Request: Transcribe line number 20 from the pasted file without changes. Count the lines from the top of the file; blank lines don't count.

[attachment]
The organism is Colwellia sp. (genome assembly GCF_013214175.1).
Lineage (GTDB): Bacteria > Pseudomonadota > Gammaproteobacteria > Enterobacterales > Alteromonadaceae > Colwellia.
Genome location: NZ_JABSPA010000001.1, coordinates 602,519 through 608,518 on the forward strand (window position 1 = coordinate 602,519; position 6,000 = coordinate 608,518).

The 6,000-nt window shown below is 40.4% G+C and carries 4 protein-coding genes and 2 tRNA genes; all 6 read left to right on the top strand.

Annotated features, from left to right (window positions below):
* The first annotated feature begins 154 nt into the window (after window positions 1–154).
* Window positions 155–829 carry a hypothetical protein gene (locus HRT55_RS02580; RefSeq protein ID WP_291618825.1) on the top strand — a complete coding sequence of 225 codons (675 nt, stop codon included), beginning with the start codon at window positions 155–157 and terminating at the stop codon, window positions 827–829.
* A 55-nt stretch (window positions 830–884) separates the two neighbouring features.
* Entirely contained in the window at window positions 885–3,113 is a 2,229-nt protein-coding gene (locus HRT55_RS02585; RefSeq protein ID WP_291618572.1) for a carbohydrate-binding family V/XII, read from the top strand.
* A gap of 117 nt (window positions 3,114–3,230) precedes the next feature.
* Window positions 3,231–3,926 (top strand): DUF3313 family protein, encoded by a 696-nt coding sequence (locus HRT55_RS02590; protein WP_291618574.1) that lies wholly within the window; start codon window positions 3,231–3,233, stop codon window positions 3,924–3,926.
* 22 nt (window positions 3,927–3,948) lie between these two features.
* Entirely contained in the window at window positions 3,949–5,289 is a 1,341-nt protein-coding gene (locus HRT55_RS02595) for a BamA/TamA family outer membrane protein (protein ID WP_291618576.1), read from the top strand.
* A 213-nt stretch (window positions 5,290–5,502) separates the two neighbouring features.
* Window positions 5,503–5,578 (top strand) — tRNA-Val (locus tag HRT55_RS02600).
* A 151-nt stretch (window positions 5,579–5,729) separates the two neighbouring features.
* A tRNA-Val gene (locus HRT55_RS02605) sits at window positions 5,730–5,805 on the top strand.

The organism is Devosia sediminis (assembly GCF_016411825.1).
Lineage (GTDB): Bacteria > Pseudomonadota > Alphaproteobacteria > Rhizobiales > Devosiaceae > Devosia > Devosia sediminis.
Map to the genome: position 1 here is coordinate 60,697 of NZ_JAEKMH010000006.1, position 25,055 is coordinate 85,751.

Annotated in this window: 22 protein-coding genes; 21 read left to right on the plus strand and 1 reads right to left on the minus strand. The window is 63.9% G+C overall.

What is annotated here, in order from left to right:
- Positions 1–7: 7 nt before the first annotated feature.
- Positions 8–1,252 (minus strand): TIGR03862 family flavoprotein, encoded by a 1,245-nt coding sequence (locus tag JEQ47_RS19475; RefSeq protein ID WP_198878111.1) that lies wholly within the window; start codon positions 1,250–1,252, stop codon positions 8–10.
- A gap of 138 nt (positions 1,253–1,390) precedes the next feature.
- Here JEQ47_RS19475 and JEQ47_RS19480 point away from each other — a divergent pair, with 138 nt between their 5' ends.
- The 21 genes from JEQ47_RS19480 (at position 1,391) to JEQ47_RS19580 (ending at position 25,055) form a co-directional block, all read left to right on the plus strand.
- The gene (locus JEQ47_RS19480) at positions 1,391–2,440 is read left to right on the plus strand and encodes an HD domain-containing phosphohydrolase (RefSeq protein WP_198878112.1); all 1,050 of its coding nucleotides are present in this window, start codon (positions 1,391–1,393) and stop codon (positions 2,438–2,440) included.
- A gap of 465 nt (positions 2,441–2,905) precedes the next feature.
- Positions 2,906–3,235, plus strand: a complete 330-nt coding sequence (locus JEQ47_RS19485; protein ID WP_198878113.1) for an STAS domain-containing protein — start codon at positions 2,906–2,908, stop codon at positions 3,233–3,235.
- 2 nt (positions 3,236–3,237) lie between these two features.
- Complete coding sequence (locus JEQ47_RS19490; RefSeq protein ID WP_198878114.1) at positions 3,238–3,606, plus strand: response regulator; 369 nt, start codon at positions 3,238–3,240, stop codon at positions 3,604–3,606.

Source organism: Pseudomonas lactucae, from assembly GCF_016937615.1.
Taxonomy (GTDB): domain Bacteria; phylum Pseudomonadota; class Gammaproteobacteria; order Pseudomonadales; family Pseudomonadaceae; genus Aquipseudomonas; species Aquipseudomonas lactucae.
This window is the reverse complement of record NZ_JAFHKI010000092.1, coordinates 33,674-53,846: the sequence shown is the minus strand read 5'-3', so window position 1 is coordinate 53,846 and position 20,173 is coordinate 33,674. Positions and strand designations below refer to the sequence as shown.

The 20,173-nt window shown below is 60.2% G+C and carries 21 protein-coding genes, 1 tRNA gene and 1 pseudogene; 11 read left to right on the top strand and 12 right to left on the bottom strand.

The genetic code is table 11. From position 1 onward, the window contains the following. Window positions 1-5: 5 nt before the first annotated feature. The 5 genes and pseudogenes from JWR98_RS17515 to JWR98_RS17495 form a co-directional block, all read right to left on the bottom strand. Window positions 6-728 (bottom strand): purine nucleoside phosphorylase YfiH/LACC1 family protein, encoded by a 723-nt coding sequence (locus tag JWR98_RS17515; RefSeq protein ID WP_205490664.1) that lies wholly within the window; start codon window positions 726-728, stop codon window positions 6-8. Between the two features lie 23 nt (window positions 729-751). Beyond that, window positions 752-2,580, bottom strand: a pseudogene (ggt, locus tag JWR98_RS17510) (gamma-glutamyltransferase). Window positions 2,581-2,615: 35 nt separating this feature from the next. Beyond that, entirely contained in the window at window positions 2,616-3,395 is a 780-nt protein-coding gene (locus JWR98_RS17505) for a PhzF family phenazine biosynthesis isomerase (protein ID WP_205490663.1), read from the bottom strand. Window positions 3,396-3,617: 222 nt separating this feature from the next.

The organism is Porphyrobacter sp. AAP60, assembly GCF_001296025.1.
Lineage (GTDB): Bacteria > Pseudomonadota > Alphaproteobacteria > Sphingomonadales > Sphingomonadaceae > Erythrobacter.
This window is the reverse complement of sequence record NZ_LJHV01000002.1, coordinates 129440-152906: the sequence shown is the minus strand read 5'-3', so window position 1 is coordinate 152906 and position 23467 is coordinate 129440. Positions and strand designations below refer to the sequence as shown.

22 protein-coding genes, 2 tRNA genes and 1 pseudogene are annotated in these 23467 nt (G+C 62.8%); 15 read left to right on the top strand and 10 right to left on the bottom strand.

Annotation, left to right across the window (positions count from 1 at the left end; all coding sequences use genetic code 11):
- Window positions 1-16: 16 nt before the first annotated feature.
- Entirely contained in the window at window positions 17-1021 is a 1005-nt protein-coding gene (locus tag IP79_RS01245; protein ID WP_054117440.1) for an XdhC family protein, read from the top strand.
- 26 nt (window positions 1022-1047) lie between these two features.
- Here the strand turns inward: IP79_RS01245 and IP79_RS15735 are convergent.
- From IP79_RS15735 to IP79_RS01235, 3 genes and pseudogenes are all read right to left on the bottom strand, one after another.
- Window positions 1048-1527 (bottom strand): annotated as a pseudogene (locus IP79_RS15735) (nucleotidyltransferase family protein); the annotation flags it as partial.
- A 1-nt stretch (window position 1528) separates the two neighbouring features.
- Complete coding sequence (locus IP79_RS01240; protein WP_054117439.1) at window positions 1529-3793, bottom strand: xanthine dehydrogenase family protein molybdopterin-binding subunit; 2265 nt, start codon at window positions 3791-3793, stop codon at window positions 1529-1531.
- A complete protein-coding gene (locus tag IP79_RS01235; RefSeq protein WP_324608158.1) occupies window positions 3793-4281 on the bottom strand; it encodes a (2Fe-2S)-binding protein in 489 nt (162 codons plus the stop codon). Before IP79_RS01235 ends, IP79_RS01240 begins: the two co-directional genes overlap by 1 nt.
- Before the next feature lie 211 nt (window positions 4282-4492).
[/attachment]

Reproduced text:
Map to the genome: position 1 here is coordinate 60,697 of NZ_JAEKMH010000006.1, position 25,055 is coordinate 85,751.